Karol Szymanowski's magnificent Song of the Night (Symphony no 3) received a splendid performance at the Barbican Hall, London, with Peter Eötvös conducting the London Symphony Orchestra.
In February, we heard Vladimir Jurowski conduct Szymanowski's Third with the LPO at the South Bank: gorgeous, shimmering textures, so perfumed one could swoon. It was a pertfectly valid reading and beautiful. Boulez, however, intuits the savagery beneath the shining surface, and .Eötvös replacing him due to illness, respects this approach. The Song of the Night can only emerge under cover of darkness, when the worldly market place is hushed and "the market of the stars" is revealed. "This night, Leo, and Orion, Andromeda and Mercury shine crimson!" The 13th century mystic Jalaal'ad-Din Rumi writes about a love so deep that it's cosmic, yet only revealed in secret. Persians knew their astronomy and astrology. "This night, Saturn casts his malign control and Venus sails in the golden drizzle". The stars are exquisite, but they control fate and cannot be reached by mortal men.Whoever these lovers are, they're not fated to be together except in dreams.
As if shielding the poet in a night garden, Szymanowski uses a huge orchestra to create a lush, exotic atmosphere. Yet note how Szymanowski immediately establishes two separate currents: the dense "undergrowth" in low winds and strings, and high stings screaming alarm. "O nie spij, druhu, nocy tej" (O, sleep not, dearest friend this night") sings the tenor, Steve Davislim. The chorus repeats the dense textures this time, but through by the extreme high tessitura of the violin (Gordan Nikolitch). Patterns within patterns. Szymanowski's writing Persian art into his music. Throughout this symphony, violin and singer seem to duet, separated by the vast crescendi in the orchestra and choir. A shy lilting dance led by winds, then Nikolitch soaring forth. Pizzicato, sudden irruptions of brass, even a kind of wayward march: a sense of alert anticipation. This night is not restful. The long middle section is full of incident, but then, silence, out of whch Davislim sings, with minimal accompaniment. "This night God and I are alone!". Cymbals unleash crescendi: we are hearing what the poet sees in the universe. The solo violin re-emerges, almost impossibly high pitched and pure. Boulez manages to hint at perverse Baudelairean undercurrents. Eötvös and the LSO aren't quite so unsettling, but Davislim sings so idiomatically that he'd be a top choice as the Shepherd in Król Roger. The parts are linked, for the Shepherd represents danger as well as liberation. Zamilknięciem wiąże język Lecz ja mówię bez języka nocy tej! (surrounding silence ties my tongue but I speak without my tongue tonight) .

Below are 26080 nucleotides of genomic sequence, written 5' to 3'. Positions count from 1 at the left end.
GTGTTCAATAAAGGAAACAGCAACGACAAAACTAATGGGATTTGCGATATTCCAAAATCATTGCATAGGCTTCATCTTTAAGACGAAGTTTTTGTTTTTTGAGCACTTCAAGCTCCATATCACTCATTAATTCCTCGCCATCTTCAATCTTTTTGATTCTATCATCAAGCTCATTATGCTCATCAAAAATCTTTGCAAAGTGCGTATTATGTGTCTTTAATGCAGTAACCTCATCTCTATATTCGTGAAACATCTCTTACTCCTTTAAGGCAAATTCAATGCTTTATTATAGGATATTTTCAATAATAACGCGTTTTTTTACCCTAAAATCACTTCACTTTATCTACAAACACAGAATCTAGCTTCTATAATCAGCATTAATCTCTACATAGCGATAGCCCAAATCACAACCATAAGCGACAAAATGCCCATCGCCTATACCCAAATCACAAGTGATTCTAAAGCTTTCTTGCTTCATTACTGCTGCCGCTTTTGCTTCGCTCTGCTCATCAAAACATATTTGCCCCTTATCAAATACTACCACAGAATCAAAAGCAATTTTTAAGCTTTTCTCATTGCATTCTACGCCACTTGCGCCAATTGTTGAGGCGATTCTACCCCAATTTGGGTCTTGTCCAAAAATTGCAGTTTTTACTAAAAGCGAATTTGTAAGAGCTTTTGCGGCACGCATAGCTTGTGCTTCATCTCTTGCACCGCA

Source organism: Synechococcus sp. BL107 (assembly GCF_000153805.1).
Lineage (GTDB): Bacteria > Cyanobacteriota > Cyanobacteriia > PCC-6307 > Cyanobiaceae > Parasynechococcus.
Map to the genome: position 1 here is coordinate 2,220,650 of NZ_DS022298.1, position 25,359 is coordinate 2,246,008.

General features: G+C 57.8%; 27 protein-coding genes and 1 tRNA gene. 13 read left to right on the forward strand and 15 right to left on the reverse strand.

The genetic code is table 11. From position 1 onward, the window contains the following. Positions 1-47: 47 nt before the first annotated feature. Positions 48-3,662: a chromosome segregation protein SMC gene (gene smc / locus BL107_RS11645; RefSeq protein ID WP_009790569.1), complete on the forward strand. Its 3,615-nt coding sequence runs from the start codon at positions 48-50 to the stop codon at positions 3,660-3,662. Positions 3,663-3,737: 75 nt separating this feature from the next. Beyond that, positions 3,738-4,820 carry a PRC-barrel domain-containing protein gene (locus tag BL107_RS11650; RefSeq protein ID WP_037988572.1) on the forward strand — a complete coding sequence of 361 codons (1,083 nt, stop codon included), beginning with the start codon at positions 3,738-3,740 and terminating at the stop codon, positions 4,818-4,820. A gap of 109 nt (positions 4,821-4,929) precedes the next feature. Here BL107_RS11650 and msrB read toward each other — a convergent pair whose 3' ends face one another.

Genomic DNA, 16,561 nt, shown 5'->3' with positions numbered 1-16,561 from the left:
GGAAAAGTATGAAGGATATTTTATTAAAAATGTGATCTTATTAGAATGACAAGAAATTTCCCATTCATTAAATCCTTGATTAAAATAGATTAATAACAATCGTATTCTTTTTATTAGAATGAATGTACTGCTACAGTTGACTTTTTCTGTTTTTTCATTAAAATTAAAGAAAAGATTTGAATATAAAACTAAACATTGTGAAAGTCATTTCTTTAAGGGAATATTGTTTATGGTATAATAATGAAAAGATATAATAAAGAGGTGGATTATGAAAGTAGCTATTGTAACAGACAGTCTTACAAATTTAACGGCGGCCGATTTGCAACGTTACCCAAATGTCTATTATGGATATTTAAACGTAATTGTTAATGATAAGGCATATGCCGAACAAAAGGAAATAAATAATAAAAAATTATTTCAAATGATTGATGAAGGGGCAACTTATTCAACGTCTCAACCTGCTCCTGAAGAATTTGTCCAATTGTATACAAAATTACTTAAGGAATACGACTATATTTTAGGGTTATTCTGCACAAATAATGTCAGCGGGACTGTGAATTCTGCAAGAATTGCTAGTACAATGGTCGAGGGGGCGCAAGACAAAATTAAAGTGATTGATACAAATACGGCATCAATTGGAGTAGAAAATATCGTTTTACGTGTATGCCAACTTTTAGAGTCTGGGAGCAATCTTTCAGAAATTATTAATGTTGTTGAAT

The programme was big and Eötvös conducted Bartók's Music for Strings, Percussion and Celesta with more vigour. The first movement was a little too diffuse, though Eötvös delineated the separate subgroups in the Allegro and Adagio cleanly. Nicolaj Znaider was the soloist in Bartók's Violin Concerto no 2. Almost any companion piece to Szymanowski's Symphony no 3 will pale in comparison, especially since the violin part there is so strange and disturbing. But Boulez chose the programme well, for the concerto is provocative in its own way. The solo part taunts and twists away from the orchestra as elusively as the part in Szymanowski's symphony. Znaider played with grace and assurance, exploding passionately in the wild cadenza. Utterly apposite to the deeper meaning of the symphony.
This concert is available online on BBC Radio 3. Listen for Znaider and Davislim, who has exceptional stage presence. Get the recording of Szymanowski's Third on DG with the Weiner Philharmoniker conducted by Pierre Boulez for a more intense performance. Later this year Valery Gergiev will be conducting all four Szymanowski symphonies, combined with Brahms, not the first composer that springs to mind in this connection. All the more reason to hear what Gergiev does with Szymanowski.